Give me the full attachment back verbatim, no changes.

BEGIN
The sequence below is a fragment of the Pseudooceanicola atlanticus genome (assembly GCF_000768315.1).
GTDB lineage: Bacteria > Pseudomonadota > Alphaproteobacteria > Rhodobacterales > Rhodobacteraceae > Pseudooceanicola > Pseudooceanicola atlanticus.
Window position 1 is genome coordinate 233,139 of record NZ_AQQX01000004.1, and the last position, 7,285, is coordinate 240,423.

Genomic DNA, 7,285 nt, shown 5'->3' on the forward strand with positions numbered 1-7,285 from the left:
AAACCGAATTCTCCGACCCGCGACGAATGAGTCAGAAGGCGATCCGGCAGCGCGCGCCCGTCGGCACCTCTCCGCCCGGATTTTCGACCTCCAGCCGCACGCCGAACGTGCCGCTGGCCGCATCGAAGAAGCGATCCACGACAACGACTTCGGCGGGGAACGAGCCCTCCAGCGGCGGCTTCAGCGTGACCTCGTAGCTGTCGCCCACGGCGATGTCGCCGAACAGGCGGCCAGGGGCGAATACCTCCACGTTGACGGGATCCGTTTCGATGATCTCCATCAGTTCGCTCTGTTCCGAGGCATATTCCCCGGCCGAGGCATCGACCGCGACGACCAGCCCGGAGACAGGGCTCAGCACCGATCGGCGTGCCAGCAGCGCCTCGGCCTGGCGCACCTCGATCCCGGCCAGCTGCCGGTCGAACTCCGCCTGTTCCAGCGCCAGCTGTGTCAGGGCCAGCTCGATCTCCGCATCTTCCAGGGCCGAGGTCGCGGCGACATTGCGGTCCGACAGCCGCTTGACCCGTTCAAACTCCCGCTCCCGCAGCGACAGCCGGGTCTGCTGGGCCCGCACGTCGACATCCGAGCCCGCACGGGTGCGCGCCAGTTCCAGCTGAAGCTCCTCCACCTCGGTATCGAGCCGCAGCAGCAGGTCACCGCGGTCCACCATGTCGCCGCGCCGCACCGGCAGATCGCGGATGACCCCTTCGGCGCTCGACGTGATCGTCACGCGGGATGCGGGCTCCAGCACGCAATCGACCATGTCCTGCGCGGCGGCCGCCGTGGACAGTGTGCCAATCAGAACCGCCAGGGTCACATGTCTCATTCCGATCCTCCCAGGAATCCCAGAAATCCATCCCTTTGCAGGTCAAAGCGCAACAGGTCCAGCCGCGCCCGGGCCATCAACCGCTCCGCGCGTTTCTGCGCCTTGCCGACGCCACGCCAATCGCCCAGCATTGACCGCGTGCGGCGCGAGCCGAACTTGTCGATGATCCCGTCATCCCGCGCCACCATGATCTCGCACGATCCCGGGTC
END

The sequence below is a fragment of the Pseudooceanicola atlanticus genome (assembly GCF_000768315.1).
GTDB lineage: Bacteria > Pseudomonadota > Alphaproteobacteria > Rhodobacterales > Rhodobacteraceae > Pseudooceanicola > Pseudooceanicola atlanticus.
Window position 1 is genome coordinate 233,139 of record NZ_AQQX01000004.1, and the last position, 7,285, is coordinate 240,423.

Genomic DNA, 7,285 nt, shown 5'->3' on the forward strand with positions numbered 1-7,285 from the left:
AAACCGAATTCTCCGACCCGCGACGAATGAGTCAGAAGGCGATCCGGCAGCGCGCGCCCGTCGGCACCTCTCCGCCCGGATTTTCGACCTCCAGCCGCACGCCGAACGTGCCGCTGGCCGCATCGAAGAAGCGATCCACGACAACGACTTCGGCGGGGAACGAGCCCTCCAGCGGCGGCTTCAGCGTGACCTCGTAGCTGTCGCCCACGGCGATGTCGCCGAACAGGCGGCCAGGGGCGAATACCTCCACGTTGACGGGATCCGTTTCGATGATCTCCATCAGTTCGCTCTGTTCCGAGGCATATTCCCCGGCCGAGGCATCGACCGCGACGACCAGCCCGGAGACAGGGCTCAGCACCGATCGGCGTGCCAGCAGCGCCTCGGCCTGGCGCACCTCGATCCCGGCCAGCTGCCGGTCGAACTCCGCCTGTTCCAGCGCCAGCTGTGTCAGGGCCAGCTCGATCTCCGCATCTTCCAGGGCCGAGGTCGCGGCGACATTGCGGTCCGACAGCCGCTTGACCCGTTCAAACTCCCGCTCCCGCAGCGACAGCCGGGTCTGCTGGGCCCGCACGTCGACATCCGAGCCCGCACGGGTGCGCGCCAGTTCCAGCTGAAGCTCCTCCACCTCGGTATCGAGCCGCAGCAGCAGGTCACCGCGGTCCACCATGTCGCCGCGCCGCACCGGCAGATCGCGGATGACCCCTTCGGCGCTCGACGTGATCGTCACGCGGGATGCGGGCTCCAGCACGCAATCGACCATGTCCTGCGCGGCGGCCGCCGTGGACAGTGTGCCAATCAGAACCGCCAGGGTCACATGTCTCATTCCGATCCTCCCAGGAATCCCAGAAATCCATCCCTTTGCAGGTCAAAGCGCAACAGGTCCAGCCGCGCCCGGGCCATCAACCGCTCCGCGCGTTTCTGCGCCTTGCCGACGCCACGCCAATCGCCCAGCATTGACCGCGTGCGGCGCGAGCCGAACTTGTCGATGATCCCGTCATCCCGCGCCACCATGATCTCGCACGATCCCGGGTC